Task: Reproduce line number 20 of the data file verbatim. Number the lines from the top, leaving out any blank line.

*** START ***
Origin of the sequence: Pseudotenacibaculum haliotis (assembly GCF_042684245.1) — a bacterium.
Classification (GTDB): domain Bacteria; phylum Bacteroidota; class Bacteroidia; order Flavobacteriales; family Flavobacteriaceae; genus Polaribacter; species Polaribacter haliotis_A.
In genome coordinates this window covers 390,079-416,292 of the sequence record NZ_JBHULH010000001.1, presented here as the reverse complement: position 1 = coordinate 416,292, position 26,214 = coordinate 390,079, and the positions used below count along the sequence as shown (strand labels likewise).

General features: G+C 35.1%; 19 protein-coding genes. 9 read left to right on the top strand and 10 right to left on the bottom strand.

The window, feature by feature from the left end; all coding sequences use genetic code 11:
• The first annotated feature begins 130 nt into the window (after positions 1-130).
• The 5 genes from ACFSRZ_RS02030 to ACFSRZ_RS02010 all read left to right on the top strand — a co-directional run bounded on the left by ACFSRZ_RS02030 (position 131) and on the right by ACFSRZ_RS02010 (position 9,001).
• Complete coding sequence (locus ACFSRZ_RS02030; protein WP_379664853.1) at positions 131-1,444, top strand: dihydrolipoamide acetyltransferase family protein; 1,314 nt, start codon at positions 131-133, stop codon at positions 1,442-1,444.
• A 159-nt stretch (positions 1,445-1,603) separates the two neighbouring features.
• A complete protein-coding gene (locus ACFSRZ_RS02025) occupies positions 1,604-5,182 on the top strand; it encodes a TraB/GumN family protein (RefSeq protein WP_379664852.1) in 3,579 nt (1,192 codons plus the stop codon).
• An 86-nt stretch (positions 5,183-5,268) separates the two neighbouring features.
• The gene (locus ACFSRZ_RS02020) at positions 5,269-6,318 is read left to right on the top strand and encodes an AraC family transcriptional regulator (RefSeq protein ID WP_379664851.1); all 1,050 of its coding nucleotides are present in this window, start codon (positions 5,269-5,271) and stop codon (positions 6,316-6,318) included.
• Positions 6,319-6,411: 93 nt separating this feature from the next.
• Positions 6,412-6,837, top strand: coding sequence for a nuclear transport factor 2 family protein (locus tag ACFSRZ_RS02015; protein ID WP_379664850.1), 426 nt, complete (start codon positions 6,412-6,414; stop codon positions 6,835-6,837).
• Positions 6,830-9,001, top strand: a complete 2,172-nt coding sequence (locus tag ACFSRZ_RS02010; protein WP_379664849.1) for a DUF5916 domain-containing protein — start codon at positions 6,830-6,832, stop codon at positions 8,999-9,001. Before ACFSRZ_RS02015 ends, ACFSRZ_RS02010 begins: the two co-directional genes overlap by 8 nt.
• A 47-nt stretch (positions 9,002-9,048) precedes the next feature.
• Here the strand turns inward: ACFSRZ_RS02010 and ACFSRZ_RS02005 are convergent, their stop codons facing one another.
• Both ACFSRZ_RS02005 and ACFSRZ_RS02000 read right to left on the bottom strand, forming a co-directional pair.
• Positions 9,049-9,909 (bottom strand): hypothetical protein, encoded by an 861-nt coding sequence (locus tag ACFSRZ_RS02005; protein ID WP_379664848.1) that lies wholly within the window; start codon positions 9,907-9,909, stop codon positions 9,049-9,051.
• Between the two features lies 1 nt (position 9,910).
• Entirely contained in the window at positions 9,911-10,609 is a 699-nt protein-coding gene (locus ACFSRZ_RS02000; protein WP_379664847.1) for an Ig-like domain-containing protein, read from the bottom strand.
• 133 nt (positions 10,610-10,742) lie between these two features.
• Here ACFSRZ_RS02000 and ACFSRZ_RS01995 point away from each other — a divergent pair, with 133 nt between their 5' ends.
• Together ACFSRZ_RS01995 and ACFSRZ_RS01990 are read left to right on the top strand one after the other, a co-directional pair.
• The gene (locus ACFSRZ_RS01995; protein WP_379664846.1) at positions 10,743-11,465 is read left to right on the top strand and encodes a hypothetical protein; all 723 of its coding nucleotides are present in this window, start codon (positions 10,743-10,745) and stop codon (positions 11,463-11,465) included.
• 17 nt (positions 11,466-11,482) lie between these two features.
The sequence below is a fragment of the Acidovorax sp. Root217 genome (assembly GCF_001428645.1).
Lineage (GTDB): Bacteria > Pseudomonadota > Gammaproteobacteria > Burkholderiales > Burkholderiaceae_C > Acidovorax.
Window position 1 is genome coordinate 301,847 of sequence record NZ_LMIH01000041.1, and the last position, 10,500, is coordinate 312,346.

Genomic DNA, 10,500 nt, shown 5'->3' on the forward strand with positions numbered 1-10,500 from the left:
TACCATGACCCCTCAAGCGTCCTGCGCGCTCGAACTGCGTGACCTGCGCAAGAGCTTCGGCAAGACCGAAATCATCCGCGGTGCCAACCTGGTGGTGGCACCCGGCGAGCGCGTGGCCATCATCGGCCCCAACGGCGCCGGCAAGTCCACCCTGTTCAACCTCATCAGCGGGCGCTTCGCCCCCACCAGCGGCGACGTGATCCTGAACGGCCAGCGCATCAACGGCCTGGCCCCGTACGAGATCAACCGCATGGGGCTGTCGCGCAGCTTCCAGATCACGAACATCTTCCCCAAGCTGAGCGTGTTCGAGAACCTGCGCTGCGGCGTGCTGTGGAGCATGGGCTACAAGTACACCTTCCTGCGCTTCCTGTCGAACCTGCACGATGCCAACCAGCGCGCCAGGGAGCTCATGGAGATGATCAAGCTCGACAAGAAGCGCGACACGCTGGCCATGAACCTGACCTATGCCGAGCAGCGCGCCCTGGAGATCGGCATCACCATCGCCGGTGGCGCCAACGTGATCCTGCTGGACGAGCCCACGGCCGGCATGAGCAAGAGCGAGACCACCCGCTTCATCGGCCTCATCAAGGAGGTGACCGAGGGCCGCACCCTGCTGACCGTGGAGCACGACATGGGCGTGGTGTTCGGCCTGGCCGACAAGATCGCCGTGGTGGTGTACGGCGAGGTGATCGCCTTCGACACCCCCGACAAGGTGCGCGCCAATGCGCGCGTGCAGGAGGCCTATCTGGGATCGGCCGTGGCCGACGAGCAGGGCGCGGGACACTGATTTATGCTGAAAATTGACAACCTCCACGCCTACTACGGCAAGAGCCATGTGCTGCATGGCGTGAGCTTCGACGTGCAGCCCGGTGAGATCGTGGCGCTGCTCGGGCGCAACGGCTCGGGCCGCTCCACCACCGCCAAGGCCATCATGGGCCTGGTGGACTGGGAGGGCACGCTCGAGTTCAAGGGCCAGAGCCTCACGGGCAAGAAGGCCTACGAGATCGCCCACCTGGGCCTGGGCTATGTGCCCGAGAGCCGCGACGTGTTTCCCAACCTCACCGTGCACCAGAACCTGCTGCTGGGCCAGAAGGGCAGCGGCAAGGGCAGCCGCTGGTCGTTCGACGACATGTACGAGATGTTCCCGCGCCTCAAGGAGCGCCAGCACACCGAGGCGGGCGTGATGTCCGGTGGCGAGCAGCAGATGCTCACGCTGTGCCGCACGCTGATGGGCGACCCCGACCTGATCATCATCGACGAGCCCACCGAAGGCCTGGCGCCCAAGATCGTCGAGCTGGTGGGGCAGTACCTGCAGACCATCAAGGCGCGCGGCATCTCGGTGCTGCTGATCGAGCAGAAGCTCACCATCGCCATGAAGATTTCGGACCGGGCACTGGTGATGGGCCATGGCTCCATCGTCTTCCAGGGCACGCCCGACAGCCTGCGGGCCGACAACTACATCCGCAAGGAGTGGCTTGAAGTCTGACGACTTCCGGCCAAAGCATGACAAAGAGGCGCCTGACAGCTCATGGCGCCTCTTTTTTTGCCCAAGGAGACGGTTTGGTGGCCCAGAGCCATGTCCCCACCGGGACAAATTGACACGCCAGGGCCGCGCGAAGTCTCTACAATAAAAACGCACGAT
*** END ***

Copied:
• Between the two features lies 1 nt (position 9,910).